With yesterday's rulings (see attached file), it will be more costly and time-consuming for RIAA to sue file sharers.
compiled a nice FAQ to show us what the rulings exactly mean:
FAQ: How the decision will affect file swappers
Q: What does Friday's decision mean for me, if I'm worried about getting sued by the recording industry for using a peer-to-peer network?
A: Friday's decision does not affect whether it's legal to upload or download music. That doesn't change. But it does make it more difficult for the record labels to unmask people suspected of running afoul of copyright laws.
I've heard of the possibility of "John Doe" lawsuits. What are those?
Until now, the RIAA has used an expedited subpoena process provided for under copyright law, which it says allows it to force ISPs to hand over customer names without a judge's approval or even a lawsuit. If Friday's decision stands, the record industry will likely be compelled to take the more time-consuming and costly step of filing "John Doe" lawsuits against people whose identities are not yet known. The person would eventually be unmasked during court proceedings.
This option has a possible downside for the RIAA, however. Currently, the trade association knows the identity of the people it names as defendants. By switching to a process in which anonymous people are sued, the RIAA runs the risk of making an embarrassing misstep--by suing a son or daughter of a record label executive or of a U.S. senator, for example.
How does this ruling affect me, if I'm already being sued by the RIAA?
If you're already being sued, it's not going to help you. The trade group's lawyers know who you are, and those lawsuits can go forward, said Paul Levy, an attorney at Public Citizen who wrote a brief opposing the RIAA in Friday's case. "If they've already been identified, it seems to me that they are just as much subject to suit for copyright violation as they were before," he said.
On the other hand, if the RIAA has sent your Internet service provider (ISP) a subpoena demanding your name, and your ISP has not responded, the provider can probably refuse to divulge your identity.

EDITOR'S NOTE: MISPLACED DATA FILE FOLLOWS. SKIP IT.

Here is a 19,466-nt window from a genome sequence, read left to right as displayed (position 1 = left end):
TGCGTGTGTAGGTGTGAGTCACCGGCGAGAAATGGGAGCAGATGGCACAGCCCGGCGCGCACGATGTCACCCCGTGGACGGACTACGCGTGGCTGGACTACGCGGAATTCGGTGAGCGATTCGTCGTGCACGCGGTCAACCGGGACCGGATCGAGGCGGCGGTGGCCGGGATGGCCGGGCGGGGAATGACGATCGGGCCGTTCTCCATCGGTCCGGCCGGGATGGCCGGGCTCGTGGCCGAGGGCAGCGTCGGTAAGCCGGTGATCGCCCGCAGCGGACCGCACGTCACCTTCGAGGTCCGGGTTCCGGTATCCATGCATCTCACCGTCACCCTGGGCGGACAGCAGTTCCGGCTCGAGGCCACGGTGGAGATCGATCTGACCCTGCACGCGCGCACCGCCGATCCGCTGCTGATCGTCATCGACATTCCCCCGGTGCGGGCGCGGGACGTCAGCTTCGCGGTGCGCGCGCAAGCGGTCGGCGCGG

I work at an Internet service provider. What happens if I get a subpoena demanding the identity of one of my users who's allegedly violating copyright law?
The RIAA has been using a Washington, D.C., federal court to send subpoenas to ISPs all over the United States. It won't be able to continue to send out these subpoenas from that court any more. If you receive or already have received such a subpoena, you probably don't have to comply with it.
But the RIAA has a second option--which is where things get complicated. Its attorneys can use any other court to send subpoenas. If that happens, Friday's decision would not be binding, although other judges could decide to follow it, if they wish.
"To date, they've filed everything in D.C., because they had a great decision," Public Citizen's Levy said, referring to an earlier ruling that is now reversed. "Now I think you'll see them shopping in other circuits, where they can be more successful."
Will this ruling allow people who've settled to get their money back?
How long does it take for this ruling to take effect?
It's effective immediately.
What happens next? Can the RIAA appeal?
Yes, the RIAA can appeal. It has two choices.
It has 45 days to ask the full Washington, D.C. Circuit Court of Appeals to hear its appeal--but that's probably a long shot. The chief judge of that appeals court was one of the three jurists on the panel that unanimously ruled against the RIAA on Friday.
The record labels' second choice is to ask the U.S. Supreme Court to hear their appeal, a request that must be filed within 90 days. The high court is under no obligation to take the case. If the Supreme Court does accept an appeal from the RIAA, its eventual ruling would set a national standard one way or another.
If the RIAA eventually loses its battle to wield the subpoena power in the Digital Millennium Copyright Act (DMCA) against peer-to-peer network users, its lobbyists will likely turn to Congress for help. Friday's decision was very narrow: All it said is that the current wording of the DMCA means that it cannot be used against peer-to-peer users who commit infringements. Congress could change that.